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UrinaryTract Infection (UTI)


Pathology:                     UTIs are bacterial or fungal infections of the urinary tract which are more common in women due to their shorter urethra which is in closer proximity to the anus.


Aetiology:                     The most common causes of UTIs include; E. Coli, Proteus, Pseudomonas, Klebsiella and Enterococcus.


Symptoms:                   In the case of a simple UTI, symptoms may include; frequency, urgency, dysuria, nocturia, and haematuria, whereas in pyelonephritis, additional symptoms may include; loin pain, fever, rigors, vomiting and frequency.


Signs:                               In a UTI, signs may involve supra-pubic tenderness, whereas in the case of pyelonephritis, signs may include; renal angle tenderness and a fever.


Investigations:           Blood tests such as an FBC, CRP, U&E and blood cultures may be conducted if the patient is feeling unwell, as well as a urine dipstick and MC&S and a KUB X-ray to rule out stone disease.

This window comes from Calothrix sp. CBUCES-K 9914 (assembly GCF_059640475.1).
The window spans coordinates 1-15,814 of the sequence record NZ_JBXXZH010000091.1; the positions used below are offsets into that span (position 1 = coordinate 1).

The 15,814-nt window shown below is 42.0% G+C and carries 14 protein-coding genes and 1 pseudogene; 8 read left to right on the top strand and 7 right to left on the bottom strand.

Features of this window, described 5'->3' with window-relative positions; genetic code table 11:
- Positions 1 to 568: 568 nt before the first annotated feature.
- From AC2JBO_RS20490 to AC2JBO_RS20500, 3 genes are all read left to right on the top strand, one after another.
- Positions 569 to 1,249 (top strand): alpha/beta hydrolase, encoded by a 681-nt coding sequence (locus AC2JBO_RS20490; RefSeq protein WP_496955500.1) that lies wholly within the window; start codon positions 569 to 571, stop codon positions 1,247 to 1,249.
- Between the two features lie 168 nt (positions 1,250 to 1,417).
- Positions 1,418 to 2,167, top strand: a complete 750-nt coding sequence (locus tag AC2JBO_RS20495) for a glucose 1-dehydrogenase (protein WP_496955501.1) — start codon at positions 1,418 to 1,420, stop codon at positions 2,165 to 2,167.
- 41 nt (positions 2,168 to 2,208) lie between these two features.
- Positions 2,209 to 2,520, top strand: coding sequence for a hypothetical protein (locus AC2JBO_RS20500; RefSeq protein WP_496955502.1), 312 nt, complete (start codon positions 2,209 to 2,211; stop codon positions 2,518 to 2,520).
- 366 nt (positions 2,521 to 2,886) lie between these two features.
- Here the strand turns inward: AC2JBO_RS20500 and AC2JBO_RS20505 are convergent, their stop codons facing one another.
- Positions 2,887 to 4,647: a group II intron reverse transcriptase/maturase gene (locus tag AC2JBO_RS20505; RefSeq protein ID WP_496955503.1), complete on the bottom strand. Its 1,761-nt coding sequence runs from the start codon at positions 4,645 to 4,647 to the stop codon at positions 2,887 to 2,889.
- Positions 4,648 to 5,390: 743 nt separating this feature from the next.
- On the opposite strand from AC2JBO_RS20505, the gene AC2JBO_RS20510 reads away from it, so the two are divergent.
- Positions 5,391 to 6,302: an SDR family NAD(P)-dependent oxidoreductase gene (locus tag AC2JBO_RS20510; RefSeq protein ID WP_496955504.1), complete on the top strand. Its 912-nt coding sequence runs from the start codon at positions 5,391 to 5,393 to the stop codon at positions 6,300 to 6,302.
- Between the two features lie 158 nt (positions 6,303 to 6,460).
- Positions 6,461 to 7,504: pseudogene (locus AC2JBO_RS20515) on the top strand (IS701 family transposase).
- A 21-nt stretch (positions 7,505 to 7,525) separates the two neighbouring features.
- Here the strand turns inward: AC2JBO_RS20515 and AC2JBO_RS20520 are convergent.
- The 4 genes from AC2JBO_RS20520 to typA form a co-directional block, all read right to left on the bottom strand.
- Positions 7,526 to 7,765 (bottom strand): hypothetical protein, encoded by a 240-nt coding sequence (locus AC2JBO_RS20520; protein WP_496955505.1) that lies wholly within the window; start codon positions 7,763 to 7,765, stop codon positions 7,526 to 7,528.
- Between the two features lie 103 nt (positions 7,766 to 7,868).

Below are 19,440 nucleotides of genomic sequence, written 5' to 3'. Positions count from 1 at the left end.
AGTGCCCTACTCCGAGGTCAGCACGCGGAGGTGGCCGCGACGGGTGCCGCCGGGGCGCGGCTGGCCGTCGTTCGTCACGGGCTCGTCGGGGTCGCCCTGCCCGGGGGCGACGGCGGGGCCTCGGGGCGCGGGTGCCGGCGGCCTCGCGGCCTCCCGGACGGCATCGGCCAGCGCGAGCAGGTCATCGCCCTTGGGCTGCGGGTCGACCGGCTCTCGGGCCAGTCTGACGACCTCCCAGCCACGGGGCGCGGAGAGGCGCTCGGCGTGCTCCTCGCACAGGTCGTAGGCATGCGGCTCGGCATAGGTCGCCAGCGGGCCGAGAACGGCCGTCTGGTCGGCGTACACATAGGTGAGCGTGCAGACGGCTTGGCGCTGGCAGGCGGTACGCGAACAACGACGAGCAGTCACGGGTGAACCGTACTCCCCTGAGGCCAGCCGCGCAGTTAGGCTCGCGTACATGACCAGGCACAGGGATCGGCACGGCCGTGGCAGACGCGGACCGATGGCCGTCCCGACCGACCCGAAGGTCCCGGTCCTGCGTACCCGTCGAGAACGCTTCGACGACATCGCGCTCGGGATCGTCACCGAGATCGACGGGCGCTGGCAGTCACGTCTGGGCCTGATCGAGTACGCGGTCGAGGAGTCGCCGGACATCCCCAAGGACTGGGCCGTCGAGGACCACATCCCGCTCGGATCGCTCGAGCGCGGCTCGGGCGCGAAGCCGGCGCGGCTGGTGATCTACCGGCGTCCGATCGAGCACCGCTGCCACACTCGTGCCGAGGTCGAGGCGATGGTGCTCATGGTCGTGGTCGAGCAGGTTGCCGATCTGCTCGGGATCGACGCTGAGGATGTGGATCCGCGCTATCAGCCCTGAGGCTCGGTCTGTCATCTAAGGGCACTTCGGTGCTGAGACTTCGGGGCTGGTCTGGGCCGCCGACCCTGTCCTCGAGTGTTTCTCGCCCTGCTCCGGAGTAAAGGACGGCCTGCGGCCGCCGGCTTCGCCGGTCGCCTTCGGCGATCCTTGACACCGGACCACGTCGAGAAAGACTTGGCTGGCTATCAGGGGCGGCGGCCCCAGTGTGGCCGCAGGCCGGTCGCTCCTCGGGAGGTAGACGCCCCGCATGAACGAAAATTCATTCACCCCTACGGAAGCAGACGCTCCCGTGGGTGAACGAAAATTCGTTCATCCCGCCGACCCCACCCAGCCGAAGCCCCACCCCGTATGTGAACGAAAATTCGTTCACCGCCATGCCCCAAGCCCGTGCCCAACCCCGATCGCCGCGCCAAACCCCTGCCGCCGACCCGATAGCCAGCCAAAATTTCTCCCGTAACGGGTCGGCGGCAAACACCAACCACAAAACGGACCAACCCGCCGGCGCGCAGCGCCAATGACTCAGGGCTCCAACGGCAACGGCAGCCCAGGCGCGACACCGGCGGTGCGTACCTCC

Treatment:                   A conservative approach to treatment may involve increasing fluid intake, double voiding, voiding after intercourse, and hygiene advice. Antibiotics such as Trimethoprim, amoxicillin, nitrofurantoin may be prescribed, and if the patient is systemically unwell, gentamicin may be administered intravenously.


Complications:         Complications of UTIs may include urosepsis, renal abscess, and renal papillary necrosis.


Prognosis:                     For the majority of cases a full recovery can be expected in a rapid fashion.


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